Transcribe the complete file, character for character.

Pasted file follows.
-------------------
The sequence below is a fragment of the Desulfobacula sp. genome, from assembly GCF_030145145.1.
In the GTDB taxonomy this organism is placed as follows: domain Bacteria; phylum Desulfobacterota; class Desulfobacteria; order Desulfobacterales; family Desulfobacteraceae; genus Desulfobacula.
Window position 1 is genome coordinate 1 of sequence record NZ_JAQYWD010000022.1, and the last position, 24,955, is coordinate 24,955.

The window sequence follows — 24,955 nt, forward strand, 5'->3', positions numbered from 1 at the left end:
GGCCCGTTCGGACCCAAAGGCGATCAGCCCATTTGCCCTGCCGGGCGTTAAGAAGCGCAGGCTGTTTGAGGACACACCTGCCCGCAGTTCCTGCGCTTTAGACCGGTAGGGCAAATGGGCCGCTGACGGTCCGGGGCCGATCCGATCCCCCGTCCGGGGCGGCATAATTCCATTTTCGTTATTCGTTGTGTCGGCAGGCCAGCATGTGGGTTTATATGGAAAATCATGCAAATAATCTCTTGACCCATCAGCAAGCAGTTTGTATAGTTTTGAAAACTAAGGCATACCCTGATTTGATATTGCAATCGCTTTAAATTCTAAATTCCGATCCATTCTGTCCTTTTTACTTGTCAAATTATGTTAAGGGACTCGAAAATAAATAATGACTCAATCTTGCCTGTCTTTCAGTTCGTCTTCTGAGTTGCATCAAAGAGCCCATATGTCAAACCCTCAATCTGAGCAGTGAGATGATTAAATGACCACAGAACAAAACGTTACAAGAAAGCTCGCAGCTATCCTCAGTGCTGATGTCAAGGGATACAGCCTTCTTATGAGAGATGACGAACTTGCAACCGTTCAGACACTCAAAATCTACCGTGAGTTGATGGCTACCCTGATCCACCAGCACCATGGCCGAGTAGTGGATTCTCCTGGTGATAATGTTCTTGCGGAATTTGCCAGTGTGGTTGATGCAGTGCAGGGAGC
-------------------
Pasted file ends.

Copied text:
The sequence below is a fragment of the Desulfobacula sp. genome, from assembly GCF_030145145.1.
In the GTDB taxonomy this organism is placed as follows: domain Bacteria; phylum Desulfobacterota; class Desulfobacteria; order Desulfobacterales; family Desulfobacteraceae; genus Desulfobacula.
Window position 1 is genome coordinate 1 of sequence record NZ_JAQYWD010000022.1, and the last position, 24,955, is coordinate 24,955.

The window sequence follows — 24,955 nt, forward strand, 5'->3', positions numbered from 1 at the left end:
GGCCCGTTCGGACCCAAAGGCGATCAGCCCATTTGCCCTGCCGGGCGTTAAGAAGCGCAGGCTGTTTGAGGACACACCTGCCCGCAGTTCCTGCGCTTTAGACCGGTAGGGCAAATGGGCCGCTGACGGTCCGGGGCCGATCCGATCCCCCGTCCGGGGCGGCATAATTCCATTTTCGTTATTCGTTGTGTCGGCAGGCCAGCATGTGGGTTTATATGGAAAATCATGCAAATAATCTCTTGACCCATCAGCAAGCAGTTTGTATAGTTTTGAAAACTAAGGCATACCCTGATTTGATATTGCAATCGCTTTAAATTCTAAATTCCGATCCATTCTGTCCTTTTTACTTGTCAAATTATGTTAAGGGACTCGAAAATAAATAATGACTCAATCTTGCCTGTCTTTCAGTTCGTCTTCTGAGTTGCATCAAAGAGCCCATATGTCAAACCCTCAATCTGAGCAGTGAGATGATTAAATGACCACAGAACAAAACGTTACAAGAAAGCTCGCAGCTATCCTCAGTGCTGATGTCAAGGGATACAGCCTTCTTATGAGAGATGACGAACTTGCAACCGTTCAGACACTCAAAATCTACCGTGAGTTGATGGCTACCCTGATCCACCAGCACCATGGCCGAGTAGTGGATTCTCCTGGTGATAATGTTCTTGCGGAATTTGCCAGTGTGGTTGATGCAGTGCAGGGAGC